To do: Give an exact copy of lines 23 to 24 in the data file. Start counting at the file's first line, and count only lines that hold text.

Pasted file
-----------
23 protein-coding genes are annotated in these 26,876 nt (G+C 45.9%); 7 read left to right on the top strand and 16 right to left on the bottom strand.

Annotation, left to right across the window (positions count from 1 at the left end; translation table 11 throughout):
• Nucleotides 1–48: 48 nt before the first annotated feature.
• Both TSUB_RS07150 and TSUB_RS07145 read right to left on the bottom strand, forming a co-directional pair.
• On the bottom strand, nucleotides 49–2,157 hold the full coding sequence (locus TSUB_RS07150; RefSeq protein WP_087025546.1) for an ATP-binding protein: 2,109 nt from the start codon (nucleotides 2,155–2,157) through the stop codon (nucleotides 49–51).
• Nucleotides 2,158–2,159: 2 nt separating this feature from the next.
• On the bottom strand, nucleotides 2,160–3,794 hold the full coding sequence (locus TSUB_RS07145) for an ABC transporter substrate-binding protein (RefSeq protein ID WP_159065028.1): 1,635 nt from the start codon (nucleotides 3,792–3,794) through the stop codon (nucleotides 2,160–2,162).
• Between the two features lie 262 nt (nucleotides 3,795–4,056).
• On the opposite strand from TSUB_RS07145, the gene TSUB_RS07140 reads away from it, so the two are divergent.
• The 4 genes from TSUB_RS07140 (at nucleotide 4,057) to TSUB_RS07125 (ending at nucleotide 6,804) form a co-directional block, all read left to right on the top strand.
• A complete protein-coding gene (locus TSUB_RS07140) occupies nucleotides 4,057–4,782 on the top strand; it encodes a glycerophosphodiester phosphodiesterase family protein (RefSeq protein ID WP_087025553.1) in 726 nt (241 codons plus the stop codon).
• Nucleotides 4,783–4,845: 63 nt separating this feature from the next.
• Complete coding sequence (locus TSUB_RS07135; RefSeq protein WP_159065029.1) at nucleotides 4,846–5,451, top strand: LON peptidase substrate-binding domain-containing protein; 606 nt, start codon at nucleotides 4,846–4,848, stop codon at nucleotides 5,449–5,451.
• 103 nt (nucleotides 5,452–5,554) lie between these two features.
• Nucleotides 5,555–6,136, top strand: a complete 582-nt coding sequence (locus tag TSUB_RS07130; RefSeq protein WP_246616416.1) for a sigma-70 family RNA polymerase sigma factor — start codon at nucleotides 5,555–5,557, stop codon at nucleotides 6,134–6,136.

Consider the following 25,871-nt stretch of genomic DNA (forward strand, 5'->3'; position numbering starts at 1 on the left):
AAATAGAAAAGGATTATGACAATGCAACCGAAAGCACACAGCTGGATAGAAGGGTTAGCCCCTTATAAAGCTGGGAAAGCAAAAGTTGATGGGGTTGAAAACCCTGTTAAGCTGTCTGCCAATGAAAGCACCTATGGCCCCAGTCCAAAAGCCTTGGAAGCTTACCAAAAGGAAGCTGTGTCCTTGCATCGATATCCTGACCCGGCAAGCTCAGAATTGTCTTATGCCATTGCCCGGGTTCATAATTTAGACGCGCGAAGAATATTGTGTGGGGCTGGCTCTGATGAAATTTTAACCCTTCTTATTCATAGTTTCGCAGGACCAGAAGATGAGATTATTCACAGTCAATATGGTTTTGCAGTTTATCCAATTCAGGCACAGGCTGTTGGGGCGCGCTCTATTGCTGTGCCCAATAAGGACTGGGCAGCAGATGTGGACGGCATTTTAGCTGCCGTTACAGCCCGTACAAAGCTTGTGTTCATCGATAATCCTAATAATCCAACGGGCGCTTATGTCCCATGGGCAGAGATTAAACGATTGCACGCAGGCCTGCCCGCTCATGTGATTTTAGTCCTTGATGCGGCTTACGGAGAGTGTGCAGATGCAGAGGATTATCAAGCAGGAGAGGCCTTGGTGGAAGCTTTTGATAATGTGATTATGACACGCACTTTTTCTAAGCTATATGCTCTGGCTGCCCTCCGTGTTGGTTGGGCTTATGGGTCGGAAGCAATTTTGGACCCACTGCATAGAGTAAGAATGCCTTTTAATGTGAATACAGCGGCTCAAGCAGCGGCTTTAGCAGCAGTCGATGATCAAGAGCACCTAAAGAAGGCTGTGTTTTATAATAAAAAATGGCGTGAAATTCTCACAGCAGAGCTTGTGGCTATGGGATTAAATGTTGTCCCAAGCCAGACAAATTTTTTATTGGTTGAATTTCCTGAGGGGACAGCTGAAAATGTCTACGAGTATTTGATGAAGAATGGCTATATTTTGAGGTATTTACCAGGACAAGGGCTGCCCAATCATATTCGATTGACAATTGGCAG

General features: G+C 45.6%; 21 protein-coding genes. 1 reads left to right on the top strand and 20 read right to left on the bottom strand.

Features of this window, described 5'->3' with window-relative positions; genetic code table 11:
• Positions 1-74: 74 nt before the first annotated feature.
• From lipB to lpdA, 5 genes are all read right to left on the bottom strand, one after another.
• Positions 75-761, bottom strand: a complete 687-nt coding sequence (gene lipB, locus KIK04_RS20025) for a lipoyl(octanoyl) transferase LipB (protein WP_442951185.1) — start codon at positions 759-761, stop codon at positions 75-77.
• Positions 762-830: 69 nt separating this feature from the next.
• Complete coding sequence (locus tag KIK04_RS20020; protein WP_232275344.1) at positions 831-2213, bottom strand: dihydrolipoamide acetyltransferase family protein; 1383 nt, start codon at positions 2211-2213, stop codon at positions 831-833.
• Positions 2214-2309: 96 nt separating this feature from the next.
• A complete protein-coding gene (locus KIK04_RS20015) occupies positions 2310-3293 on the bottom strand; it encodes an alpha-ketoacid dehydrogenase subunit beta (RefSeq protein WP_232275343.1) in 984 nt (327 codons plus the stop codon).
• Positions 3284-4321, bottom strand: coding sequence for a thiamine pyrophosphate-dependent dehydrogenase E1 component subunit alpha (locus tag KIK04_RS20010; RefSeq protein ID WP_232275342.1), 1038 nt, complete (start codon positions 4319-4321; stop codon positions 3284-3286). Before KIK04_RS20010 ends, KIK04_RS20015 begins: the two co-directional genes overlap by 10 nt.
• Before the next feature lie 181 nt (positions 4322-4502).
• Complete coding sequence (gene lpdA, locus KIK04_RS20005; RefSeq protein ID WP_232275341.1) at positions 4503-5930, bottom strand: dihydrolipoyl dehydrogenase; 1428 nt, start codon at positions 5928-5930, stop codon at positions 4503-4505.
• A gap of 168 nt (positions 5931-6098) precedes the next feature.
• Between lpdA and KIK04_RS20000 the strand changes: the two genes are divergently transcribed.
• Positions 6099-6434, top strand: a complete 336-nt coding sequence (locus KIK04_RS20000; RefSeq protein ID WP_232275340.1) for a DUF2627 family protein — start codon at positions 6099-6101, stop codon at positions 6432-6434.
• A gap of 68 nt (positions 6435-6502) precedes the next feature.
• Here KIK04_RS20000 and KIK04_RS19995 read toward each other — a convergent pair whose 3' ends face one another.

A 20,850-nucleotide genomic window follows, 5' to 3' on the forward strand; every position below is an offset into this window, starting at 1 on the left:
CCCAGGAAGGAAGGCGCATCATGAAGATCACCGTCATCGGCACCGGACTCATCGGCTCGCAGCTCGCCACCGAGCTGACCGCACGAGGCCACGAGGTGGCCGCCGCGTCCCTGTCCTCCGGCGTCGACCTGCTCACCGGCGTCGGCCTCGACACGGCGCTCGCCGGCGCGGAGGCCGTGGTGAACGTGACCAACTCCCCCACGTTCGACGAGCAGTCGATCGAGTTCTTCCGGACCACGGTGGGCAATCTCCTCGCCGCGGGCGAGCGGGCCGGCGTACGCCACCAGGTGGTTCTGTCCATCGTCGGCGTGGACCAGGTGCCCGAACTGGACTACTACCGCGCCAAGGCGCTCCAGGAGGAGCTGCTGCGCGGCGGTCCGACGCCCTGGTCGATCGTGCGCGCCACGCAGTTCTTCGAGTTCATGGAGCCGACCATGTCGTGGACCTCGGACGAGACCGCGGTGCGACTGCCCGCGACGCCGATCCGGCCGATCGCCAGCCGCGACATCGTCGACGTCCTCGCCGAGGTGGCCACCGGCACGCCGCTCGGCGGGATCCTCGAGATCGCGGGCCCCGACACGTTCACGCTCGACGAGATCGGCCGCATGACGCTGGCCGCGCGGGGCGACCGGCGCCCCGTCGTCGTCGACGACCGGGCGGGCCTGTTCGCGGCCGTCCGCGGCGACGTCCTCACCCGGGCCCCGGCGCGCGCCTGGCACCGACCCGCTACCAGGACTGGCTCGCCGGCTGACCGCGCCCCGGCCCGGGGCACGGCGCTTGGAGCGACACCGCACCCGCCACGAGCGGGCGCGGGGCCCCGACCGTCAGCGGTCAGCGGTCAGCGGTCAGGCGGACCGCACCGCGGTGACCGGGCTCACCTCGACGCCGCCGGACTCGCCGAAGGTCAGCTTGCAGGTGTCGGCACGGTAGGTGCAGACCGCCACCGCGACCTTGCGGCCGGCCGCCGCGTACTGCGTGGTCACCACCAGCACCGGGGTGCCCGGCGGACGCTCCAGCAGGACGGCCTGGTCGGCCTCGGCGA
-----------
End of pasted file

• Positions 762-830: 69 nt separating this feature from the next.
• Complete coding sequence (locus tag KIK04_RS20020; protein WP_232275344.1) at positions 831-2213, bottom strand: dihydrolipoamide acetyltransferase family protein; 1383 nt, start codon at positions 2211-2213, stop codon at positions 831-833.